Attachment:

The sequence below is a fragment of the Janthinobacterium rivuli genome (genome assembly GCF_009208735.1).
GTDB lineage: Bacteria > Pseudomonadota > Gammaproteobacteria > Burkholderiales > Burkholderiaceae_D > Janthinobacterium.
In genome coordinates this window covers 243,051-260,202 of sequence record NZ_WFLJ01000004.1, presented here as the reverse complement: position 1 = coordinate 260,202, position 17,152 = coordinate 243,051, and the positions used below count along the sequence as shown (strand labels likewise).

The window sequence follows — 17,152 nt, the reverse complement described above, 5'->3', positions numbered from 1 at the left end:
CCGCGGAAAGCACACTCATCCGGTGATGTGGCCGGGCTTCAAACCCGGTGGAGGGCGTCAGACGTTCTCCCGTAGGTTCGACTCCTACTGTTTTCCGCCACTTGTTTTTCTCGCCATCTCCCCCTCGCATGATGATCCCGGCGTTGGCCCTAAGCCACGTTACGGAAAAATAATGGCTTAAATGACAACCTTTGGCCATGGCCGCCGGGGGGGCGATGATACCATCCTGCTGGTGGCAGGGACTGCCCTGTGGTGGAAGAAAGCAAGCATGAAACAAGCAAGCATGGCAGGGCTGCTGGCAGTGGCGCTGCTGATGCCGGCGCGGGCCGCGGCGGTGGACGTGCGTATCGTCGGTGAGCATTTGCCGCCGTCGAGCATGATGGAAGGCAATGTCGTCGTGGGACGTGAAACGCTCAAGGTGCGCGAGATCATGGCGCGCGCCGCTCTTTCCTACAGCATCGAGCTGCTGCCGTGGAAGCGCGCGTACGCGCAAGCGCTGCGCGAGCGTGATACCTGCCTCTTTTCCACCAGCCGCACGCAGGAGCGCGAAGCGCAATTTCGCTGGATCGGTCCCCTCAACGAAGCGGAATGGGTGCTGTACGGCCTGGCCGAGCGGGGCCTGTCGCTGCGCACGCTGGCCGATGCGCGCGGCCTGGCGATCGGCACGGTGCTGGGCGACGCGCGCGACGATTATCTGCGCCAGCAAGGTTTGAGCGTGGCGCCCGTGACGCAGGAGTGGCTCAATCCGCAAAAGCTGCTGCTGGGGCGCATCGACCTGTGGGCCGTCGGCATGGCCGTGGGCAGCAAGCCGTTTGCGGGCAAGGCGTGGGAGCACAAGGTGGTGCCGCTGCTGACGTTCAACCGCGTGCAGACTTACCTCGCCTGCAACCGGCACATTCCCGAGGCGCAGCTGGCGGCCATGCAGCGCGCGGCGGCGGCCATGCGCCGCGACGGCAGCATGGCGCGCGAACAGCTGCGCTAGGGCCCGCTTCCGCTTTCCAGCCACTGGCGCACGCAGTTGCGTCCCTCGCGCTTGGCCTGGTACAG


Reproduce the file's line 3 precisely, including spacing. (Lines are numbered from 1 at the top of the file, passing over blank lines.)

In genome coordinates this window covers 243,051-260,202 of sequence record NZ_WFLJ01000004.1, presented here as the reverse complement: position 1 = coordinate 260,202, position 17,152 = coordinate 243,051, and the positions used below count along the sequence as shown (strand labels likewise).